Thursday, August 26, 2010


Nigerians have a very distinct way of speaking. It is a result of having a very complex system of languages interwoven throughout history and contemporary society. Nigeria has over indigenous languages. It also has a history of colonialism which brought British English to the country, and before English was widely taught in schools, communication between colonizers and natives developed as it often does in "baby talk" or simple communication, which eventually turned in to a much more highly developed system of language called Pidgin English. Nigeria has one of the most sophisticated systems of Pidgin in the world. So much so, that some linguists believe that Nigerian Pidgin should be classified as a Creole (for non-academics, just ignore this's deeper than I'm sure you care). So the current status of language and communication in Nigeria is a complex mix of British English, Pidgin English, Native Languages, and even a bit of American slang thrown in (as a result of Western influence through media and globalization).

There are certain phrases and words that are uniquely Nigerian and I wanted to give you some examples...
  • I am coming - I wrote a whole blog post about this previously, but basically it means, "at some point in the future, I will be back"
  • Off de [light, a/c, etc.] - This phrase is used instead of saying "Can you turn off the [whatever]"
  • Dash or dash you - If someone is going to dash you something, it basically means they are giving you something, so "Please, dash me 1000 Naira" means "Please can you give me 1000 Naira?"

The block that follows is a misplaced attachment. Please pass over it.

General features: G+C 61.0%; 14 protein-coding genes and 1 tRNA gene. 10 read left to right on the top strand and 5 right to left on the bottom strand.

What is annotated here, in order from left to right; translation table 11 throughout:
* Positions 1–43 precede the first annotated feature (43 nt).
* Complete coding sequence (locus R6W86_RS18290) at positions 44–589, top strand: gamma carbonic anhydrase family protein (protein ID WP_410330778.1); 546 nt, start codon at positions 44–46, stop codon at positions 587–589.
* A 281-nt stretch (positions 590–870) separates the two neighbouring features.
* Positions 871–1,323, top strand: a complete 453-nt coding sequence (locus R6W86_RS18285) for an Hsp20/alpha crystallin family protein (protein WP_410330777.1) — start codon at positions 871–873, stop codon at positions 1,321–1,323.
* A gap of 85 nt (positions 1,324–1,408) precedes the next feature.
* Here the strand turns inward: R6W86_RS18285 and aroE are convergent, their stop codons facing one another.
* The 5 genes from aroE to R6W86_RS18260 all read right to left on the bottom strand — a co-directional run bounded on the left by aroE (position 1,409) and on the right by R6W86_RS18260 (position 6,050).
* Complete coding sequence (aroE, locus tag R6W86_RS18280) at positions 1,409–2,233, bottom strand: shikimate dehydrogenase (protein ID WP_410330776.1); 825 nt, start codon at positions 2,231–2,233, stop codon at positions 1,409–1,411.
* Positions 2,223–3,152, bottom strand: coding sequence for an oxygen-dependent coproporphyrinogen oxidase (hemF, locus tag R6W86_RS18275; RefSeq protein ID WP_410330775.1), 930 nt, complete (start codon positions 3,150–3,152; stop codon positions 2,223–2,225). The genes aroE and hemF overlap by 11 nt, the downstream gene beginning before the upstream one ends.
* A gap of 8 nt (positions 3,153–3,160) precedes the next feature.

• Ahbeg - Literally "I beg." It can be used in two different ways. The first is with genuine sincerity, like "Please loan me 1000 Naira, ahbeg." The other is used in a sarcastic way, like "Please! Leave me alone, ahbeg!"
  • The boot - This means a trunk of a car. If you say "Driver, open the trunk," they'll look at you and have no idea what you are asking. But if you say "Please, open the boot," they'll totally know what you are asking. This is a leftover British saying as the British call the trunk the boot to this day.
There are many more examples but these are just a smattering to give you an idea. It's kind of amazing how quickly little sayings and idioms take over your normal style of speaking. Part of it has to do with easing communication. Americans speak much faster than Nigerians (on average) and many Nigerians find it hard to understand our "thick American accents" so instead of repeating what you mean over and over, sometimes it's just easier to give in to the local expressions even if it isn't how you would normally speak or is completely grammatically incorrect. I just wanted to give everyone a heads up before I come home...if I come home and it sounds like I'm speaking gibberish, just give me a few days and I'll return to normal.

1 comment:

ange said...

Well, pardon me if I ask you what in the heck something means...